Two new school board members took their places at the Philadelphia School District table Thursday night, promising to center the voices of 114,000 students.
Sophia Roach, a senior at Philadelphia High School of Creative and Performing Arts, and Love Speech, a senior at Kensington High School for Creative and Performing Arts, will serve as the school board’s student representatives for the 2022-23 school year.
Student representatives do not have voting rights, but they participate in all board discussions and gather information from their peers across the city. last year’s board representatives helped choose a new superintendent.
Roach, a creative writing student at CAPA, is a founding member of the school’s Diversity, Equity, and Inclusion committee and editor of the Bullhorn, the citywide student newspaper. She works as an intern at the Mütter Museum studying the effects of gun violence on young people in Philadelphia, and CAPA director Joanne Beaver said she was “a thought partner for me as a director.”
“Sophia is a thoughtful observer of the social environment around her,” Beaver said. “She makes sure that what’s right is always at the forefront of what we do.”
Speech, a gifted artist, participates in a college-career bridging program that gives her visibility in the workplace. She is also taking all of her senior year classes at Community College of Philadelphia.
Patricia McDermott, director of KCAPA, said Speech had “a strong moral compass and a drive to help others. She is thoughtful in her words and actions and often helps other students in her classes in a way that is both supportive and extremely kind.
Mayor Jim Kenney hailed the new student representatives – the fifth pair of students to hold the position.
When the city returned the district to local control in 2018, Kenney said the goal was to hold him and others accountable for the district’s performance.
“Our student council representatives play a critical role in this process,” the mayor said.
Superintendent Tony B. Watlington Sr. interviewed Roach, Speech and three other finalists for the position, chosen from 21 qualified applicants from district and charter schools.
“I know they’re very passionate and dedicated people,” Watlington said. “Actually, I feel like they are endowed with tenacity.”
Roach told the council she was driven by a desire to represent students “who deserve to be truly heard and not just seen through demographics and standardized test scores.”
Speech said she wants to “stand up for all students and give them the best chance possible to succeed and enjoy their educational experience.”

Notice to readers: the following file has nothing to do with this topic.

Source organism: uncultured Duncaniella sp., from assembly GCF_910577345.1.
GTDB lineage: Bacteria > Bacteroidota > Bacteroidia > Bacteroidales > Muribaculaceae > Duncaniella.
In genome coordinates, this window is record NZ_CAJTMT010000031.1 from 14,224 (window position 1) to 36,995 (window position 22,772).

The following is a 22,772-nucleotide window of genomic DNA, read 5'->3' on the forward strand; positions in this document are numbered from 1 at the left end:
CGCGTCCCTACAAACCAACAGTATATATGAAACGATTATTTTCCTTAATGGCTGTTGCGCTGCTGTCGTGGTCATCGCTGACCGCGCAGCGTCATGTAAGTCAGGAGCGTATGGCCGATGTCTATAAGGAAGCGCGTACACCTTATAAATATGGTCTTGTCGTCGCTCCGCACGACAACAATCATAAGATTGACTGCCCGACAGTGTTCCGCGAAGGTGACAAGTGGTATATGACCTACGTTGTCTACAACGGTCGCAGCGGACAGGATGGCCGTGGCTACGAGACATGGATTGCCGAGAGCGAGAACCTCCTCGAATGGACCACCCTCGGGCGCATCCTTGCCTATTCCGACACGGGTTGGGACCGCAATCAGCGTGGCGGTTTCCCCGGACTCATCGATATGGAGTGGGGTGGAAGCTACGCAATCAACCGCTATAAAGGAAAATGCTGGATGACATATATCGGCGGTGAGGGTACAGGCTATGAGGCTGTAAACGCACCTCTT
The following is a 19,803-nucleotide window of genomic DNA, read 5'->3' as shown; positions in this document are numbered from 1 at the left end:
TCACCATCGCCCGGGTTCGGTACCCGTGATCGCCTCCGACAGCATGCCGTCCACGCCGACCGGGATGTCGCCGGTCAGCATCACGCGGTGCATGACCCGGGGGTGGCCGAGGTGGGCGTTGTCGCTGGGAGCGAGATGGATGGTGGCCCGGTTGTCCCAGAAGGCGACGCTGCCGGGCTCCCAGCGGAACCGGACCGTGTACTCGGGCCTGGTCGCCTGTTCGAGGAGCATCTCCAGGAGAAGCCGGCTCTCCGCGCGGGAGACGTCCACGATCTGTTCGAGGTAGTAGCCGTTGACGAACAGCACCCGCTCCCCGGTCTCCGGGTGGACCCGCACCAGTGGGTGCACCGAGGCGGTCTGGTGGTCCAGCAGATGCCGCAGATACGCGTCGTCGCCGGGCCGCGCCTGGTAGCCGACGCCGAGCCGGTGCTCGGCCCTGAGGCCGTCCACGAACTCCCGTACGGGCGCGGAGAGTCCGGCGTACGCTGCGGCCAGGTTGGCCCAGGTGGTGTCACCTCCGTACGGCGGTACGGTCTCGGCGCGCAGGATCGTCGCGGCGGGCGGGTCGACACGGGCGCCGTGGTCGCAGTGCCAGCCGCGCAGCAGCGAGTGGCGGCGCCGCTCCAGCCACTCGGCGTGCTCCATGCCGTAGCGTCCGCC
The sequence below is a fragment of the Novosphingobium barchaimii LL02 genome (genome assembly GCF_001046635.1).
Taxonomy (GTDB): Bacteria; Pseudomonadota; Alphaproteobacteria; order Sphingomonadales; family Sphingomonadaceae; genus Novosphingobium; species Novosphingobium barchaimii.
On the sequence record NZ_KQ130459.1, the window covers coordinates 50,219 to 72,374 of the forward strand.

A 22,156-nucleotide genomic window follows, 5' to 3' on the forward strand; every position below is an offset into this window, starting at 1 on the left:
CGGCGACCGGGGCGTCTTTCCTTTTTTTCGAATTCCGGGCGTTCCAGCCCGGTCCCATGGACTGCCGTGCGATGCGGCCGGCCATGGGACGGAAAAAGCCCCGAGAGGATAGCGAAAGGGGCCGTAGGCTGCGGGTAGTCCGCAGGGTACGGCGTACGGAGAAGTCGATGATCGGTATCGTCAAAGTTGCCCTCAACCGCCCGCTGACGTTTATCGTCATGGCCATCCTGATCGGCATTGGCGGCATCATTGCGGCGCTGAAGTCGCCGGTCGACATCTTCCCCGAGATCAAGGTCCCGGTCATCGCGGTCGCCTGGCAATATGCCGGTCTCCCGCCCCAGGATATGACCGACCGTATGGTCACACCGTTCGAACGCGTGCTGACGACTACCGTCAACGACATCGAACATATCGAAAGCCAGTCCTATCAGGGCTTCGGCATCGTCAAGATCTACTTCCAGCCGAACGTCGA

The board also heard from Watlington and members of his cabinet at the start of the school year.
Reggie McNeil, chief operating officer, said each of the district’s thousands of classrooms was cleaned and ready for the 2022-23 year, which began Aug. 29. He also said the district has made progress on the garbage collection issues that plagued him last year. .
And while he doesn’t know about last year’s transportation problems, the on-time arrival rate still lags: 71% of school buses get kids to class on time.
Asked about the on-time target, McNeil said that while 100% would be ideal, the district is aiming for 80%, given that “we deal with calls, we have to deal with accidents that happen in the city.”
Larisa Shambaugh, district talent director, said the year started with 98% of teaching positions filled. The district has more work to do in other non-educational categories: 92% of nursing positions filled, 71% of bus drivers, 69% of construction engineers, 88% of general cleaners, 82% of staff catering, 80% of special education assistants and 76% of student climate staff.
Special education assistants are paid $22,735 per year (compared to $15,000). Board member Cecelia Thompson wondered if this was enough to attract candidates for this difficult and crucial position.
“Is that a living wage for an adult for the amount of work these special education assistants do?” Thompson asked. School board president Joyce Wilkerson said the district wants to pay a living wage and said it’s a matter of collective bargaining.
Several speakers referred to leveling, the district’s practice of moving teachers weeks after the school year begins to reflect changes in enrollment. (The school system renamed it this year, calling it “enrollment-focused resource review.”)
The district delayed leveling last year as students returned to in-person instruction after an all-virtual year for the vast majority of the school system, but it cost millions. Officials said they could not afford to completely eliminate grading, a practice that suburban and better-funded school systems do not engage in.
But Gwendolyn Roth, a seventh grader at Kearny Elementary in Northern Liberties, said the leveling was unacceptable, period. Kearny lost many teachers to leveling during her years at school, she said.
“There aren’t many teachers who teach the same grade two years in a row because someone got leveled and had to replace them,” Roth told the board. “Basically, when a teacher is leveled, the first six weeks of the year are lost in terms of class time, and there are disruptions in our schedule, like lunch and specials.”
Mother Caroline Thorn said the leveling, which is due to start next week, “isn’t fair. There is no good time to do it, but right now it would be very damaging.